Saturday, March 21, 2009

Healing music

This Sunday, we'll be having our afternoon Service of Healing. Coincidentally, this month's American Organist magazine included the following facts from recently published scientific studies in its letter from the president:

"Singing in a choir can rase the level of the disease-fighting protein immunoglobulin A in 240%."

"Choral singing may reduce stress, improve mood, and increase lung function."

"Listening to 30 minutes of claming music is equal to the effect of a dose of a prescription tranquilizer." (That isn't to say that organ music should put you to sleep!)

Those are just some of the physical effects of singing and listening to music - things we do every Sunday. That doesn't even consider the psychological benefits.

I'll close with a bit of text from ELW 610 "O Christ, the Healer, We Have Come." I think the hymn captures the spirit of the healing service: we ask not just for relief from our own physical suffering but for strength and faith and wholeness for our community and the world.

Grant we all, made one in faith,
In your community may find
The wholeness that, enriching us,
Shall reach the whole of humankind.


  1. Thanks for this post!

    A few years ago I was hospitalized for what was diagnosed as clinical depression and anxiety. The first night I was so afraid, I could not sleep at all, just staring out the window, waiting for the sun to rise. The following night, searching for some comfort, I started reading through the Psalms. I arrived at Psalm 4:8, “I will lie down and sleep in peace, for you alone, O Lord, make me dwell in safety.” I closed my eyes, took a deep breath and began singing the hymn "Christ is Risen" over and over for about an hour, felt peace, and finally fell asleep.
    All I had was my voice at night-- no instruments, no friends, no family; yet when I sang with the Lord, I could think no evil.
    I felt fear subside, and I was actually able to connect with the other patients. I conversed with felons and drug addicts, I ate my meals with people who spoke with imaginary friends; I finished puzzles with those I would never dream cross paths. But we all came to care for each other, help each other, and, yes, even sing together, no matter how grossly out of tune the piano.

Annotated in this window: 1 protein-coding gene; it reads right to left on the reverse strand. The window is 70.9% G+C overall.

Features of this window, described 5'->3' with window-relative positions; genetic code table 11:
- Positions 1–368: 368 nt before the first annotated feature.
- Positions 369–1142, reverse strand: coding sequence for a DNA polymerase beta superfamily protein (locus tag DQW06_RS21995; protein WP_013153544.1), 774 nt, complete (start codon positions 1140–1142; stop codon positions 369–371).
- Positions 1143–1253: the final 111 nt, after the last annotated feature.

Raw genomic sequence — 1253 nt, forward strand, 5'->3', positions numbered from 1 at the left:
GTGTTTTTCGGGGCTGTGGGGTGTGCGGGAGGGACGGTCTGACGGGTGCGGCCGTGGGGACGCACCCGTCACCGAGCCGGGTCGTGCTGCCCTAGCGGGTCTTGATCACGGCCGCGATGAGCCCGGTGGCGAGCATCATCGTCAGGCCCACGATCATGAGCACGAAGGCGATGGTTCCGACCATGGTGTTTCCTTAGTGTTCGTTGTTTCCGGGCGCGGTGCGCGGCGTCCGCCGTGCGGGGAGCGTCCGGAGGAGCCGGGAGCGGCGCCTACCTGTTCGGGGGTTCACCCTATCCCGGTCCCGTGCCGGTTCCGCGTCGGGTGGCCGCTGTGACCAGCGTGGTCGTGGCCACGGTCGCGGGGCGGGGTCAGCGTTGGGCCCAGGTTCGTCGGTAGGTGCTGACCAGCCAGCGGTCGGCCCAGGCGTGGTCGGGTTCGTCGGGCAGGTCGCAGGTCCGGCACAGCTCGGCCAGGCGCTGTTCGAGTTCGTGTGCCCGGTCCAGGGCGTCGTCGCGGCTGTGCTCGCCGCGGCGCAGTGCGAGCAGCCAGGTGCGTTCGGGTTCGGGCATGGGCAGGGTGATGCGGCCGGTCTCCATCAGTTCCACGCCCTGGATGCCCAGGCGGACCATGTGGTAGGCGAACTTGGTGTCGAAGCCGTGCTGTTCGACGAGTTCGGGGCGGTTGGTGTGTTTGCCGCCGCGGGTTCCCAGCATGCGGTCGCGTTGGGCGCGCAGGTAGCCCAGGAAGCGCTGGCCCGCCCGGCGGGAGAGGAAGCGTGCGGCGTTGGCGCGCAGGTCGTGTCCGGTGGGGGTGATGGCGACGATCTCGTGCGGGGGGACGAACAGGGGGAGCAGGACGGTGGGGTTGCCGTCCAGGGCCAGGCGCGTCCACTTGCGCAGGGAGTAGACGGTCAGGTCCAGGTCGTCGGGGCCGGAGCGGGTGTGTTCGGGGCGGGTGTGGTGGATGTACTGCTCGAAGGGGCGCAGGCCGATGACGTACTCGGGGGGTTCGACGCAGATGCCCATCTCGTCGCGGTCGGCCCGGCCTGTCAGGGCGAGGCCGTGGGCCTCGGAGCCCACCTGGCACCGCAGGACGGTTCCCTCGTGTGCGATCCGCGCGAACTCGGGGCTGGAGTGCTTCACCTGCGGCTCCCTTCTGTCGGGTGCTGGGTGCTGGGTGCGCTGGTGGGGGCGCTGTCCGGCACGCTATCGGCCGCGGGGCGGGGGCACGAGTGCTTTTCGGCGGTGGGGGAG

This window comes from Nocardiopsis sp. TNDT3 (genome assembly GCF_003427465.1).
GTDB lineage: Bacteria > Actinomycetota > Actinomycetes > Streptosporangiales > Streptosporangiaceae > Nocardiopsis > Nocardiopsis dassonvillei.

Several days later on Easter Monday, the sun rose, and they let me go home.
    Let us never stop from singing.

  2. Thank you for sharing that story. Scientists and psychiatrists just seem to keep finding evidence for what musicians and lovers of music have long known about the healing and inspiring power of music.

  3. One of the saddest things we have lost in this age of easily obtainable professional music is the joy of singing or playing it ourselves. Too many of us are afraid that someone will criticize our efforts, and so we remain silent or sing very softly. While listening to the "pros" is certainly enjoyable at times, I find the most pleasure in playing music myself, errors and all. I encourage everyone to try one song a day, either singing or playing on their favorite instrument. You'll be amazed at how fast you can build up a "repertoire."

  4. Tom said...."Listening to 30 minutes of claming music is equal to the effect of a dose of a prescription tranquilizer." (That isn't to say that organ music should put you to sleep!)"

    This reminds me of my son Joe, who as an infant and toddler, would fall asleep in church as soon as the organ began to play. It didn't matter the time -8:30 or 11:00a.m. service, or Christmas Eve. Jeff and I had to take turns going to communion. I would go while Jeff stayed near to make sure Joey didn't roll off the pew. When Jeff returned, I would go and Jeff would watch over him. Members used to pass our pew on their way to the communion rail and look down and smile at our sleeping baby.

    Three and a half years ago, Joe lay in a semi-comatose state at Metro hospital after his accident. A technician remaked how amazing it was that Joe had been tapping his foot to the beat of the CAT Scan. We set up a portable CD player and headphones so that he could listen to his favorite songs.

    Music puts us to sleep, wakes us up, speaks to us, helps us worship. It lets me find my husband in any store when I lose him. I just stay still and listen for his whistling or singing. My mother's own singing in the grocery store used to embarrass the heck out of me! It eventually became a very relaxing, comforting habit of mine as well, but my daughter, Natalie, has always been mature enough to just let me sing. She accepted it as who I am, wierd or not!

    Thanks for the beautiful music at the Healing Service last Sunday!